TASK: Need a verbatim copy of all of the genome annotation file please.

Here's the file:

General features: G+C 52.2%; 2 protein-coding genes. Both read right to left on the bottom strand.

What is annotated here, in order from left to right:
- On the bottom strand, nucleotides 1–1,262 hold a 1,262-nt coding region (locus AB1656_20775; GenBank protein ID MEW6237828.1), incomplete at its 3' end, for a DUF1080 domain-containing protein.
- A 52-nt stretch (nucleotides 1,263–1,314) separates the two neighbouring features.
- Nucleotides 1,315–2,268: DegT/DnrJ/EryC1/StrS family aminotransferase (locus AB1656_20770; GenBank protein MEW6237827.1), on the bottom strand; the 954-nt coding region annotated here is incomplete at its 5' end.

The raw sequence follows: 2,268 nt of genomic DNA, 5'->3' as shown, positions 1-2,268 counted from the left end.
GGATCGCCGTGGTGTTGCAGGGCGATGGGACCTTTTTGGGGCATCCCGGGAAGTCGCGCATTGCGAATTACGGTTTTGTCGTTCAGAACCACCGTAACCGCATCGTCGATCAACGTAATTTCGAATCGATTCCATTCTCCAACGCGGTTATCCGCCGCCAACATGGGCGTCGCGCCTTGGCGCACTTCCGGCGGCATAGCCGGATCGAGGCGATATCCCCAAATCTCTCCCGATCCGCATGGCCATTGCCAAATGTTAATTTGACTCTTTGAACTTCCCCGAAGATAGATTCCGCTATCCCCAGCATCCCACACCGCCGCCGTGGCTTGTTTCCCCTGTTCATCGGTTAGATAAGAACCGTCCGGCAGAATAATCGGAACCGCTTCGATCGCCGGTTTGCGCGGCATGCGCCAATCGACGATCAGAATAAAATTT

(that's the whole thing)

General features: G+C 52.2%; 2 protein-coding genes. Both read right to left on the bottom strand.

What is annotated here, in order from left to right:
- On the bottom strand, nucleotides 1–1,262 hold a 1,262-nt coding region (locus AB1656_20775; GenBank protein ID MEW6237828.1), incomplete at its 3' end, for a DUF1080 domain-containing protein.
- A 52-nt stretch (nucleotides 1,263–1,314) separates the two neighbouring features.
- Nucleotides 1,315–2,268: DegT/DnrJ/EryC1/StrS family aminotransferase (locus AB1656_20770; GenBank protein MEW6237827.1), on the bottom strand; the 954-nt coding region annotated here is incomplete at its 5' end.

The raw sequence follows: 2,268 nt of genomic DNA, 5'->3' as shown, positions 1-2,268 counted from the left end.
GGATCGCCGTGGTGTTGCAGGGCGATGGGACCTTTTTGGGGCATCCCGGGAAGTCGCGCATTGCGAATTACGGTTTTGTCGTTCAGAACCACCGTAACCGCATCGTCGATCAACGTAATTTCGAATCGATTCCATTCTCCAACGCGGTTATCCGCCGCCAACATGGGCGTCGCGCCTTGGCGCACTTCCGGCGGCATAGCCGGATCGAGGCGATATCCCCAAATCTCTCCCGATCCGCATGGCCATTGCCAAATGTTAATTTGACTCTTTGAACTTCCCCGAAGATAGATTCCGCTATCCCCAGCATCCCACACCGCCGCCGTGGCTTGTTTCCCCTGTTCATCGGTTAGATAAGAACCGTCCGGCAGAATAATCGGAACCGCTTCGATCGCCGGTTTGCGCGGCATGCGCCAATCGACGATCAGAATAAAATTT